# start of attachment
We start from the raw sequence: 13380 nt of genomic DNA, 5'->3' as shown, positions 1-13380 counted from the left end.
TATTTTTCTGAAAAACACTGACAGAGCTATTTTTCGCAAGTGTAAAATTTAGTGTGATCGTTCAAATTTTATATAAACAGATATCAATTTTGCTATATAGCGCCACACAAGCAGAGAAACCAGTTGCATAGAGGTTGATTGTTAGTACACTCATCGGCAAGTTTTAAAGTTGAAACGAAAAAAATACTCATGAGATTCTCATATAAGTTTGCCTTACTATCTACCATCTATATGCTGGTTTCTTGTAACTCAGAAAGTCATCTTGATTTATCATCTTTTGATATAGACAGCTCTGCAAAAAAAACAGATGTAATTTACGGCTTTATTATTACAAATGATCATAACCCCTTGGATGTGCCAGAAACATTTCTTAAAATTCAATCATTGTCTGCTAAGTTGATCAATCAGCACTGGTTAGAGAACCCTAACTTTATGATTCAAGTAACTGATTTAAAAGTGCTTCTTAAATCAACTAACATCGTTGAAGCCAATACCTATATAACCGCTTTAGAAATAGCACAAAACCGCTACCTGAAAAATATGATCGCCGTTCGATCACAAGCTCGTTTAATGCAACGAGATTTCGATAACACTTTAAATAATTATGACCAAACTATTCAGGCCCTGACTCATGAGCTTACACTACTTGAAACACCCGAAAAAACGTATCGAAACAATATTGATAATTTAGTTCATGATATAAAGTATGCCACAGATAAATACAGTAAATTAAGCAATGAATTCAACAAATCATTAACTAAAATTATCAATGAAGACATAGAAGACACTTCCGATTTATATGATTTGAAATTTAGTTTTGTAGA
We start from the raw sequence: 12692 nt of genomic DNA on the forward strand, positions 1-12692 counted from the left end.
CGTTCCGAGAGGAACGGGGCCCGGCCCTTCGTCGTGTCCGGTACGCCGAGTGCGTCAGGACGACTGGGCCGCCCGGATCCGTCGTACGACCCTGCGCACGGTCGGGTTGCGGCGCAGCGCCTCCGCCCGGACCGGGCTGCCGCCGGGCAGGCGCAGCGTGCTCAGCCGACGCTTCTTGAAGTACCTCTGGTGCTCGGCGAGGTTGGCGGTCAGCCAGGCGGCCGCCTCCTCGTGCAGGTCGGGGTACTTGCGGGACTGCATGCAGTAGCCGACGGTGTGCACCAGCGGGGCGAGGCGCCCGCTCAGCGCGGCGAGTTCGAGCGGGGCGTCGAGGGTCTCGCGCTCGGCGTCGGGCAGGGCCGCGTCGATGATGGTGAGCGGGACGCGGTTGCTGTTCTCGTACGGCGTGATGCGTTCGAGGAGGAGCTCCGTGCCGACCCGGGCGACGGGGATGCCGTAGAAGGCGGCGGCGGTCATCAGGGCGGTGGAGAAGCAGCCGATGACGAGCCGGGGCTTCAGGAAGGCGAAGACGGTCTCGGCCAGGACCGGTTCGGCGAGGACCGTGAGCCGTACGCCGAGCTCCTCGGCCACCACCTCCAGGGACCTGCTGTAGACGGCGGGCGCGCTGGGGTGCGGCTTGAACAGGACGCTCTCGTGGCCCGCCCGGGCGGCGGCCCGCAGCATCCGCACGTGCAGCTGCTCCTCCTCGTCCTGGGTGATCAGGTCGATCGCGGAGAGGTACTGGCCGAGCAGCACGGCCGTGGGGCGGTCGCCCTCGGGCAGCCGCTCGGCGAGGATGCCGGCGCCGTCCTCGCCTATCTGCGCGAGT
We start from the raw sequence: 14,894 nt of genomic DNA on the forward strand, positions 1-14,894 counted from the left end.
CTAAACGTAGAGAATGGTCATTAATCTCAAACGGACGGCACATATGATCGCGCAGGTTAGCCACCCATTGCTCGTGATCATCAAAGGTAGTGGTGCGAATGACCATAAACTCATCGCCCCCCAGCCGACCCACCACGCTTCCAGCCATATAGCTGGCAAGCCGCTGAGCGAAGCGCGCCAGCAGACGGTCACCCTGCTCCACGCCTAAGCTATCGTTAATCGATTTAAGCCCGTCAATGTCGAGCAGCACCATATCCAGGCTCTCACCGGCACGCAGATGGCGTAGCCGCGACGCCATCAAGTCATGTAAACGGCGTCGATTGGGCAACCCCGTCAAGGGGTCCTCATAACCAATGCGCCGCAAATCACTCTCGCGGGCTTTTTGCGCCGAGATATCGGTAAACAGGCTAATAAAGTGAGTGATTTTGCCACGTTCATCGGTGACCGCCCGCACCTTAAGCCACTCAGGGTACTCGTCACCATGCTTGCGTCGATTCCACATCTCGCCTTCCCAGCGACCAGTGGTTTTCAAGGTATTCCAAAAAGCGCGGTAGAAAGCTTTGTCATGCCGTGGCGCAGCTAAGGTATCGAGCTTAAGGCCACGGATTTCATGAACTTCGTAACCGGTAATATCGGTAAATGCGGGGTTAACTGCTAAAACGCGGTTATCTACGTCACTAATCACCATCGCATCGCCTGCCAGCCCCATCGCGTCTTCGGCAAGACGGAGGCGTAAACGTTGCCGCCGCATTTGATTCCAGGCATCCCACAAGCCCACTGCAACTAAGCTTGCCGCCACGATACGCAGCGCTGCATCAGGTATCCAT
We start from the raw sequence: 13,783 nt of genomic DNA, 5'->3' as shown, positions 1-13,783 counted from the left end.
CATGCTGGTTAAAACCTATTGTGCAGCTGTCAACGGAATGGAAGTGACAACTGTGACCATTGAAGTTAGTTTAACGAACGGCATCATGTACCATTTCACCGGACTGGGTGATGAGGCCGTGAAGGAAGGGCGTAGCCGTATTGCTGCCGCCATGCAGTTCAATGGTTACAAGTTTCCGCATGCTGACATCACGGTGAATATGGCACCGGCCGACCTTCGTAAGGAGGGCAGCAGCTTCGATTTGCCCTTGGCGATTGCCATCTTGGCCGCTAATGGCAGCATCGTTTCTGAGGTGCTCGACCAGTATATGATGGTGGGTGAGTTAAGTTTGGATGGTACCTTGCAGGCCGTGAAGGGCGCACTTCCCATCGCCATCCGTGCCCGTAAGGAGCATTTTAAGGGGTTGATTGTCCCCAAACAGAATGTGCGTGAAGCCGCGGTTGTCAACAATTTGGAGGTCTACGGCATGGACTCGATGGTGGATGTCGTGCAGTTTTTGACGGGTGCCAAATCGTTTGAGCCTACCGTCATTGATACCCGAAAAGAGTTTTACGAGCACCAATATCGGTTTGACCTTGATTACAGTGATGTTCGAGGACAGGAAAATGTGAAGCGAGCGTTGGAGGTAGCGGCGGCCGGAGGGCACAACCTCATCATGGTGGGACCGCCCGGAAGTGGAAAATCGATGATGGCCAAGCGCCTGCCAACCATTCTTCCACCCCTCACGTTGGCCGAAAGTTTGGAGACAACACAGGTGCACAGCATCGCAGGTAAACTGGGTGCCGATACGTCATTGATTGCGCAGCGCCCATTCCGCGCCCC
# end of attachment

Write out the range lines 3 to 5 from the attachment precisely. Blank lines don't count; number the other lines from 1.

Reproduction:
We start from the raw sequence: 12692 nt of genomic DNA on the forward strand, positions 1-12692 counted from the left end.
CGTTCCGAGAGGAACGGGGCCCGGCCCTTCGTCGTGTCCGGTACGCCGAGTGCGTCAGGACGACTGGGCCGCCCGGATCCGTCGTACGACCCTGCGCACGGTCGGGTTGCGGCGCAGCGCCTCCGCCCGGACCGGGCTGCCGCCGGGCAGGCGCAGCGTGCTCAGCCGACGCTTCTTGAAGTACCTCTGGTGCTCGGCGAGGTTGGCGGTCAGCCAGGCGGCCGCCTCCTCGTGCAGGTCGGGGTACTTGCGGGACTGCATGCAGTAGCCGACGGTGTGCACCAGCGGGGCGAGGCGCCCGCTCAGCGCGGCGAGTTCGAGCGGGGCGTCGAGGGTCTCGCGCTCGGCGTCGGGCAGGGCCGCGTCGATGATGGTGAGCGGGACGCGGTTGCTGTTCTCGTACGGCGTGATGCGTTCGAGGAGGAGCTCCGTGCCGACCCGGGCGACGGGGATGCCGTAGAAGGCGGCGGCGGTCATCAGGGCGGTGGAGAAGCAGCCGATGACGAGCCGGGGCTTCAGGAAGGCGAAGACGGTCTCGGCCAGGACCGGTTCGGCGAGGACCGTGAGCCGTACGCCGAGCTCCTCGGCCACCACCTCCAGGGACCTGCTGTAGACGGCGGGCGCGCTGGGGTGCGGCTTGAACAGGACGCTCTCGTGGCCCGCCCGGGCGGCGGCCCGCAGCATCCGCACGTGCAGCTGCTCCTCCTCGTCCTGGGTGATCAGGTCGATCGCGGAGAGGTACTGGCCGAGCAGCACGGCCGTGGGGCGGTCGCCCTCGGGCAGCCGCTCGGCGAGGATGCCGGCGCCGTCCTCGCCTATCTGCGCGAGT
We start from the raw sequence: 14,894 nt of genomic DNA on the forward strand, positions 1-14,894 counted from the left end.